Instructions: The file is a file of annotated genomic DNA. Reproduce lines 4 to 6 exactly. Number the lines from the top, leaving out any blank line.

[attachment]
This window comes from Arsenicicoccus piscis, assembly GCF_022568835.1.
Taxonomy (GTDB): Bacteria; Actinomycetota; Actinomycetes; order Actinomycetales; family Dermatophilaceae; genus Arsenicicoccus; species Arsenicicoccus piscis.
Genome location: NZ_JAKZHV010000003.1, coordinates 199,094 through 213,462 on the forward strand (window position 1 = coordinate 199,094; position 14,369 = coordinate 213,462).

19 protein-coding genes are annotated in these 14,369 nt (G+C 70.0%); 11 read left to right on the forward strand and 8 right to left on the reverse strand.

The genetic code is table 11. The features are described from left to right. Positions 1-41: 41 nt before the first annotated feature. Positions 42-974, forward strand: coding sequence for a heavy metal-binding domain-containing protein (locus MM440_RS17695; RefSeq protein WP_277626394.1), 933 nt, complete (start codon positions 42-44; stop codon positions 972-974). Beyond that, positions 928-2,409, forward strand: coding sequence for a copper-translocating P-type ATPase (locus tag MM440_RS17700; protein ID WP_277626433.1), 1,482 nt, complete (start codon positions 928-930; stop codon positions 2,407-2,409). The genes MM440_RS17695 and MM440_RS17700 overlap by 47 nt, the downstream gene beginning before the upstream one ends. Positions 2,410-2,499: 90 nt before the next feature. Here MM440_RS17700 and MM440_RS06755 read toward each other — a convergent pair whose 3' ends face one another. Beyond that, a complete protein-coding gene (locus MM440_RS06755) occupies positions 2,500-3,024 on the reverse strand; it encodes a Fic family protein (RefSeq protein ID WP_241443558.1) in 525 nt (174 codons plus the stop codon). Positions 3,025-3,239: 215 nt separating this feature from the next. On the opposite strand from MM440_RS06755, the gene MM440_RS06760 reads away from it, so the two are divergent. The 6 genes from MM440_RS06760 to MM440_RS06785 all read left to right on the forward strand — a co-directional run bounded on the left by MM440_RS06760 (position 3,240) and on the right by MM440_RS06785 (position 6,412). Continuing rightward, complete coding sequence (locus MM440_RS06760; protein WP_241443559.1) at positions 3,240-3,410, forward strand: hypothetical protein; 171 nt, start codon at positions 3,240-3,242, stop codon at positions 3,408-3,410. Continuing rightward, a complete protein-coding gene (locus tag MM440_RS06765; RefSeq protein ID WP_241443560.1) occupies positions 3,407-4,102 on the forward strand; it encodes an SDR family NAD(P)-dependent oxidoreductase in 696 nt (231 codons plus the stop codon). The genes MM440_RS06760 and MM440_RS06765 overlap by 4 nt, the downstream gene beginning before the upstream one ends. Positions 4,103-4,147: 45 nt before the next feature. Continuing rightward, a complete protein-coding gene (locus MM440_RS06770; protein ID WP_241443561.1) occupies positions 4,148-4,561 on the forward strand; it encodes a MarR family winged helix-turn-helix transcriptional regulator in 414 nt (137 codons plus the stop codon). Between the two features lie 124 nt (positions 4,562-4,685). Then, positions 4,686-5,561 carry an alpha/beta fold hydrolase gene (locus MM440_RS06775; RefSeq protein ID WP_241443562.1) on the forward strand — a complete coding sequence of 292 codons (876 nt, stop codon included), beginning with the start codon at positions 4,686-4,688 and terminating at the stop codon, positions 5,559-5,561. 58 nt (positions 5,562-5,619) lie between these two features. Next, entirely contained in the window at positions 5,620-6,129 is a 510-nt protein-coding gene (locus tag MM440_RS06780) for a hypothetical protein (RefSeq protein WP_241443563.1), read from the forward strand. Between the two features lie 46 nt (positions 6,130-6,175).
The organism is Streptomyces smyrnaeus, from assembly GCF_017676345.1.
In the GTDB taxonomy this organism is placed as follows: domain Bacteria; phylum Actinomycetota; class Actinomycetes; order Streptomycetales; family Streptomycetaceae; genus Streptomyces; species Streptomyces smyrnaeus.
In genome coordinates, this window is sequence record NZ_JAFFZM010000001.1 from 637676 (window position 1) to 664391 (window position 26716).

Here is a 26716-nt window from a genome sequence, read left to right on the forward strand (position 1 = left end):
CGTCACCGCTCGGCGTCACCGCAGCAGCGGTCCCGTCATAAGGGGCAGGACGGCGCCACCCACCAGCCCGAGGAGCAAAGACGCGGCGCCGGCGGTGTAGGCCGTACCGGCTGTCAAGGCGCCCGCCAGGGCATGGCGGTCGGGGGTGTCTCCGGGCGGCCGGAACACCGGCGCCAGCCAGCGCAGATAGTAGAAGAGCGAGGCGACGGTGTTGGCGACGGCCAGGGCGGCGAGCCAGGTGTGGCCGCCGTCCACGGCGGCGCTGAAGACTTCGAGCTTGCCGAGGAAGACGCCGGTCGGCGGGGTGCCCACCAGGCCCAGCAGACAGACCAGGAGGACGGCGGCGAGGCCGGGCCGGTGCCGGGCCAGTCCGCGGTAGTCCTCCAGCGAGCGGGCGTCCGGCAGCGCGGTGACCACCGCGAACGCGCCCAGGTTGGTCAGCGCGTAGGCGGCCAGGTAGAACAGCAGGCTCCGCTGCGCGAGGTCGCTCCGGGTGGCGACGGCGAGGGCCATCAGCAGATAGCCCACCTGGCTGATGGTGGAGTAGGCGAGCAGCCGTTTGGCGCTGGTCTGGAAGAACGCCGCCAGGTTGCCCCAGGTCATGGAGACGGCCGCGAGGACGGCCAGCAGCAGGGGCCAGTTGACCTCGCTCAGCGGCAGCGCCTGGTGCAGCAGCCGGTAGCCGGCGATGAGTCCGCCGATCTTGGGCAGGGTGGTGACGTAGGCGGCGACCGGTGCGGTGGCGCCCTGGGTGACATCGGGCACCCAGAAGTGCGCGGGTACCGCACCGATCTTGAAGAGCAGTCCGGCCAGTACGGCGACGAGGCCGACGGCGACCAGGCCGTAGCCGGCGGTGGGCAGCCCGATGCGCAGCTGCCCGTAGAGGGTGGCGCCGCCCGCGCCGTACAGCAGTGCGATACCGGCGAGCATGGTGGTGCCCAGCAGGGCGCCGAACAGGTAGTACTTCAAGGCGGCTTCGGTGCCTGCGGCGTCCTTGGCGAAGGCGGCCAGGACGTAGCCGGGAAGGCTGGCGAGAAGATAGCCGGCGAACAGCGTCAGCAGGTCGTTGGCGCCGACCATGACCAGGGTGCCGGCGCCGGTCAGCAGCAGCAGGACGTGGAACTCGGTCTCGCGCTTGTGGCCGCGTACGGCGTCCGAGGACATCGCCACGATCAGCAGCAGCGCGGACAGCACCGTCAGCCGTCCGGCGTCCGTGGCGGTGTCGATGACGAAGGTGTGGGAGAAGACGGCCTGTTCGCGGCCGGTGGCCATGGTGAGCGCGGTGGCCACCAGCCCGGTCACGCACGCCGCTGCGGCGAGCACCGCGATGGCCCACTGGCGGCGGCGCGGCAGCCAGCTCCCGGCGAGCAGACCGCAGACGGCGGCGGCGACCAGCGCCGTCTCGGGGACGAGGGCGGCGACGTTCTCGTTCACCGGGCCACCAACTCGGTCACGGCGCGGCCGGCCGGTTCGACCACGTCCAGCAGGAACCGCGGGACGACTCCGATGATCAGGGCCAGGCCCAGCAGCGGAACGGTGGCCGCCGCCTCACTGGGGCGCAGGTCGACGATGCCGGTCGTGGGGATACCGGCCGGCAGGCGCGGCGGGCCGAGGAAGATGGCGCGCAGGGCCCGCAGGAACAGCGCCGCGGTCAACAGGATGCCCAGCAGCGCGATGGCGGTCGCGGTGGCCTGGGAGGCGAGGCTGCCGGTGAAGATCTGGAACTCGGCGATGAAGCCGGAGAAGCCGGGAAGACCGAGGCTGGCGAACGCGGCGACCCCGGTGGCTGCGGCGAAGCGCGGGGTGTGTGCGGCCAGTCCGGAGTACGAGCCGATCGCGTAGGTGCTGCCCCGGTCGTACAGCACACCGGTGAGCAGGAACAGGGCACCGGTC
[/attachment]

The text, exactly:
19 protein-coding genes are annotated in these 14,369 nt (G+C 70.0%); 11 read left to right on the forward strand and 8 right to left on the reverse strand.

The genetic code is table 11. The features are described from left to right. Positions 1-41: 41 nt before the first annotated feature. Positions 42-974, forward strand: coding sequence for a heavy metal-binding domain-containing protein (locus MM440_RS17695; RefSeq protein WP_277626394.1), 933 nt, complete (start codon positions 42-44; stop codon positions 972-974). Beyond that, positions 928-2,409, forward strand: coding sequence for a copper-translocating P-type ATPase (locus tag MM440_RS17700; protein ID WP_277626433.1), 1,482 nt, complete (start codon positions 928-930; stop codon positions 2,407-2,409). The genes MM440_RS17695 and MM440_RS17700 overlap by 47 nt, the downstream gene beginning before the upstream one ends. Positions 2,410-2,499: 90 nt before the next feature. Here MM440_RS17700 and MM440_RS06755 read toward each other — a convergent pair whose 3' ends face one another. Beyond that, a complete protein-coding gene (locus MM440_RS06755) occupies positions 2,500-3,024 on the reverse strand; it encodes a Fic family protein (RefSeq protein ID WP_241443558.1) in 525 nt (174 codons plus the stop codon). Positions 3,025-3,239: 215 nt separating this feature from the next. On the opposite strand from MM440_RS06755, the gene MM440_RS06760 reads away from it, so the two are divergent. The 6 genes from MM440_RS06760 to MM440_RS06785 all read left to right on the forward strand — a co-directional run bounded on the left by MM440_RS06760 (position 3,240) and on the right by MM440_RS06785 (position 6,412). Continuing rightward, complete coding sequence (locus MM440_RS06760; protein WP_241443559.1) at positions 3,240-3,410, forward strand: hypothetical protein; 171 nt, start codon at positions 3,240-3,242, stop codon at positions 3,408-3,410. Continuing rightward, a complete protein-coding gene (locus tag MM440_RS06765; RefSeq protein ID WP_241443560.1) occupies positions 3,407-4,102 on the forward strand; it encodes an SDR family NAD(P)-dependent oxidoreductase in 696 nt (231 codons plus the stop codon). The genes MM440_RS06760 and MM440_RS06765 overlap by 4 nt, the downstream gene beginning before the upstream one ends. Positions 4,103-4,147: 45 nt before the next feature. Continuing rightward, a complete protein-coding gene (locus MM440_RS06770; protein ID WP_241443561.1) occupies positions 4,148-4,561 on the forward strand; it encodes a MarR family winged helix-turn-helix transcriptional regulator in 414 nt (137 codons plus the stop codon). Between the two features lie 124 nt (positions 4,562-4,685). Then, positions 4,686-5,561 carry an alpha/beta fold hydrolase gene (locus MM440_RS06775; RefSeq protein ID WP_241443562.1) on the forward strand — a complete coding sequence of 292 codons (876 nt, stop codon included), beginning with the start codon at positions 4,686-4,688 and terminating at the stop codon, positions 5,559-5,561. 58 nt (positions 5,562-5,619) lie between these two features. Next, entirely contained in the window at positions 5,620-6,129 is a 510-nt protein-coding gene (locus tag MM440_RS06780) for a hypothetical protein (RefSeq protein WP_241443563.1), read from the forward strand. Between the two features lie 46 nt (positions 6,130-6,175).
The organism is Streptomyces smyrnaeus, from assembly GCF_017676345.1.